April Alumni Profile: Nina Bailey-Dick

Friday, April 20, 2018

NinaWhen Nina Bailey-Dick began at the University of Waterloo (1992-1999) she knew that it was community development that interested her, and since the university did not offer this as a program, she chose to purse a General Arts degree with a PACS option; taking courses that would prepare her for working in community development. Following her graduation Nina joined the Christian Peacemaker Teams, an international organization that partners with nonviolent movements around the world and places teams at the invitation of local peacemaking communities that are confronting situations of lethal conflict. Nina spent a couple of weeks at a time living in New Brunswick with Burnt Church First Nation (Eskɨnuopitijk) a Mi'kmaq First Nation band government during the Burnt Church Crisis.

Shortly after, Nina returned to Waterloo Region to pursue a Masters in Community Psychology at Wilfrid Laurier University. After moving to Indiana for a year while her husband completed seminary, Nina began working for the Region of Waterloo as a Social Planning Associate supporting first Public Health and then Community Services with the Employment and Income Support Division. In this role Nina works behind the scenes to evaluate programs, to discuss and plan improvements, and to bring in client voices to ensure the programs are working for those who need them most.

“I love the varied projects I get to do in my role. Right now I’m facilitating cultural shifts in the staff community, evaluating the clerical business practices with staff to find ways to make their work more efficient and meaningful, and collaborating with staff to create a data strategy for the division that will help us figure out how to measure if what we are doing is working.”

Bailey's Local FoodsThis work however, has been part-time, leaving Nina 4 days a week to pursue other projects that she is wildly passionate about.  In 2007 Nina and her father Wendell started ‘Bailey’s Local Foods’, a local food business with the aim of making it easier for urban families to easily access a wide variety of local foods. While this business began in Nina’s carport, she soon secured a business partner Rachael Ward and the company has since expanded and now works with over 80 farmers and producers to bring locally grown or produced foods to their members year round. Nina sold her share of ‘Bailey’s Local Foods’ in 2010, and began another project with her friend Leanne Baer: a community farm. Our Farm was born when Leanne and Nina and a few other community volunteers approached KW Habilitation about turning their 8-acre property of farmland into a farm that would connect people to the land, their food and each other.  Our Farm was selected as a research site for Project SOIL, province-wide feasibility study funded by the Ontario Ministry of Agriculture and Food (OMAF).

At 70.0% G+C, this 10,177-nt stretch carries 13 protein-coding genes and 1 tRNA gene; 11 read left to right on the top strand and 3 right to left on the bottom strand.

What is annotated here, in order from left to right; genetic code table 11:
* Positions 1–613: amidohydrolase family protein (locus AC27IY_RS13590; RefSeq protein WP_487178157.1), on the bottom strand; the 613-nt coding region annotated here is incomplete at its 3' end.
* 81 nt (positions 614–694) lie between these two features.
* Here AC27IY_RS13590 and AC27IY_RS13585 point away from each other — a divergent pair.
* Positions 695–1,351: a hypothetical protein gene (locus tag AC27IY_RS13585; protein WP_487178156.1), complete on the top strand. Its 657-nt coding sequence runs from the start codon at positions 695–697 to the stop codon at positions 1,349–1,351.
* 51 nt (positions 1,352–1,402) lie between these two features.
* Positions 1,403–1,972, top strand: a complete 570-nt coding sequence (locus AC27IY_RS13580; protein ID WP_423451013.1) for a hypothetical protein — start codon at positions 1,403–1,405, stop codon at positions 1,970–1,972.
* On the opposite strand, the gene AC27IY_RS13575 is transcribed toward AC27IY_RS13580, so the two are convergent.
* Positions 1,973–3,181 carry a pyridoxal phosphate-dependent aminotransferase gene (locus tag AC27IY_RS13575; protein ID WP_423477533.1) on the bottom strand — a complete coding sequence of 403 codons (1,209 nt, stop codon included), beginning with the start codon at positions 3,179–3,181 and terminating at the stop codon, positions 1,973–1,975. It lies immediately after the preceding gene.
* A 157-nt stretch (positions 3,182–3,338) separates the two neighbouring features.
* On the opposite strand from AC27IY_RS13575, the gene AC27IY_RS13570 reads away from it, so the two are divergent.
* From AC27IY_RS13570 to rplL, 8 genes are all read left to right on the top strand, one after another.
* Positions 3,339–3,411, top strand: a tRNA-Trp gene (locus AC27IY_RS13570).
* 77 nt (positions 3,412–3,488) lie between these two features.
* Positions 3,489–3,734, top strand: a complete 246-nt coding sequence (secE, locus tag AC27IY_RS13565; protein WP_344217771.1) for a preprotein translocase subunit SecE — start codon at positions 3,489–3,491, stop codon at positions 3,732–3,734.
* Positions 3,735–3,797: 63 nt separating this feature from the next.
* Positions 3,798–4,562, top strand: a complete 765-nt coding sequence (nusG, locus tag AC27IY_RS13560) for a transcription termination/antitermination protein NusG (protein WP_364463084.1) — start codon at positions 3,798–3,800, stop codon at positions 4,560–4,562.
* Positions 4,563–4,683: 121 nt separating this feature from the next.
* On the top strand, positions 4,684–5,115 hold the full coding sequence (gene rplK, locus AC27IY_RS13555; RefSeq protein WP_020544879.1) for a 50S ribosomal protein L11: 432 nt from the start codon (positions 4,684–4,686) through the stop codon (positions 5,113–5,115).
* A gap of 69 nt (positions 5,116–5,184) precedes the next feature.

Nina’s passion for community development is not something that PACS gave her.

“I chose PACS because I was already interested in it. I was talking about these issues since high school.”

PACS offered the knowledge of the theoretical frameworks behind the desire for a healthier economy and thriving communities that Nina cared so much about. PACS helped Nina engage in conversations with others that then further fueled her passion to learn more.         

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